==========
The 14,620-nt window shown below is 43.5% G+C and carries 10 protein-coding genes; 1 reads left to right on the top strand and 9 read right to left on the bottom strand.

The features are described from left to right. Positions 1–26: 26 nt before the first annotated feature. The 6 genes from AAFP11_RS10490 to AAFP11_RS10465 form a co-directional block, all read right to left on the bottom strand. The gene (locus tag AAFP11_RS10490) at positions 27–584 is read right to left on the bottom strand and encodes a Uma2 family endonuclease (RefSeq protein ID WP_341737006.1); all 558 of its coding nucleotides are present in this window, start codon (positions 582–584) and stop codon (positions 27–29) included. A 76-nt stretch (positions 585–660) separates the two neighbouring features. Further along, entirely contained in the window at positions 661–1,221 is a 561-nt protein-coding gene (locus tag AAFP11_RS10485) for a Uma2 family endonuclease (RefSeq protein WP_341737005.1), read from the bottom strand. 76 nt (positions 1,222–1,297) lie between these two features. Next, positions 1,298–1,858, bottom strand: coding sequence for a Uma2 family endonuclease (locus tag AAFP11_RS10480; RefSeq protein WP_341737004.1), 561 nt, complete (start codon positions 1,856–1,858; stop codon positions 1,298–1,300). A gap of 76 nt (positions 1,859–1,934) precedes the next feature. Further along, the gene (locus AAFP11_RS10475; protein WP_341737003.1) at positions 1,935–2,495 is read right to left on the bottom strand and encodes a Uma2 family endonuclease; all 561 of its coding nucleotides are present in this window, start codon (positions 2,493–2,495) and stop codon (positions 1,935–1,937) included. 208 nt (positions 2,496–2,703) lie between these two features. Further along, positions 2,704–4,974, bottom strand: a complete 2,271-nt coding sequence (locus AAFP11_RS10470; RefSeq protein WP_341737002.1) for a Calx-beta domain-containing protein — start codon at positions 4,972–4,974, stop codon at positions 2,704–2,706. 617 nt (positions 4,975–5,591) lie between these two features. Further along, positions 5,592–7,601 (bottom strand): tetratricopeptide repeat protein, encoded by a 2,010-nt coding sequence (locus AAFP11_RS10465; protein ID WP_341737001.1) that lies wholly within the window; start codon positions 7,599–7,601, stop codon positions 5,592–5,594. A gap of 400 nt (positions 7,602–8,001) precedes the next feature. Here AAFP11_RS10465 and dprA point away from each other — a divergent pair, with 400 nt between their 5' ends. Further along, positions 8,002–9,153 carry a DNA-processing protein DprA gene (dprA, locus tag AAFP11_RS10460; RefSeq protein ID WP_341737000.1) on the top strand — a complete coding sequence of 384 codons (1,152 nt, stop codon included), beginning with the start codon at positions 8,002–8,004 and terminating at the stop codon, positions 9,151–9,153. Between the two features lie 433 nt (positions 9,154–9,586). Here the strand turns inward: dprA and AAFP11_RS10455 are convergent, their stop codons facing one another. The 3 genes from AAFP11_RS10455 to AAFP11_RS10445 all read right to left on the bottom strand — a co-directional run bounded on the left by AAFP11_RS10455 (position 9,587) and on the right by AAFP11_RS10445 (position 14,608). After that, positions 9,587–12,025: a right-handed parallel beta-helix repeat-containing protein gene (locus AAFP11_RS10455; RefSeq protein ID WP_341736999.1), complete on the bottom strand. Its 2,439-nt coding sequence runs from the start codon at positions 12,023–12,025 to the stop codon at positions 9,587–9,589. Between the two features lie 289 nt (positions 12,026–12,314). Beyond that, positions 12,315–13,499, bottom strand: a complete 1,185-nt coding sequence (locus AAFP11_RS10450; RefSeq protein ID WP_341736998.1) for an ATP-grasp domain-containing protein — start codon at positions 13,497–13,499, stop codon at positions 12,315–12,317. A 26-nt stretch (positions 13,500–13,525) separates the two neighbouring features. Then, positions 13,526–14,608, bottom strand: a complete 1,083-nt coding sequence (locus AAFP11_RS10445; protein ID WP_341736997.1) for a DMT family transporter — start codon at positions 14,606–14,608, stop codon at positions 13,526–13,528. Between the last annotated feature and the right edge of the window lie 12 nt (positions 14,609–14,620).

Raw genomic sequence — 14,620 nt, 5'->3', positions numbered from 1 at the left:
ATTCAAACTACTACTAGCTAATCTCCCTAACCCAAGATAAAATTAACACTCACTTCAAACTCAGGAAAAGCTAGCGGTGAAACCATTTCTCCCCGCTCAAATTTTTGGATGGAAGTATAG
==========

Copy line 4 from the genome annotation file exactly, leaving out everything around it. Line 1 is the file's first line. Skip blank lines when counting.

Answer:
ATTCAAACTACTACTAGCTAATCTCCCTAACCCAAGATAAAATTAACACTCACTTCAAACTCAGGAAAAGCTAGCGGTGAAACCATTTCTCCCCGCTCAAATTTTTGGATGGAAGTATAG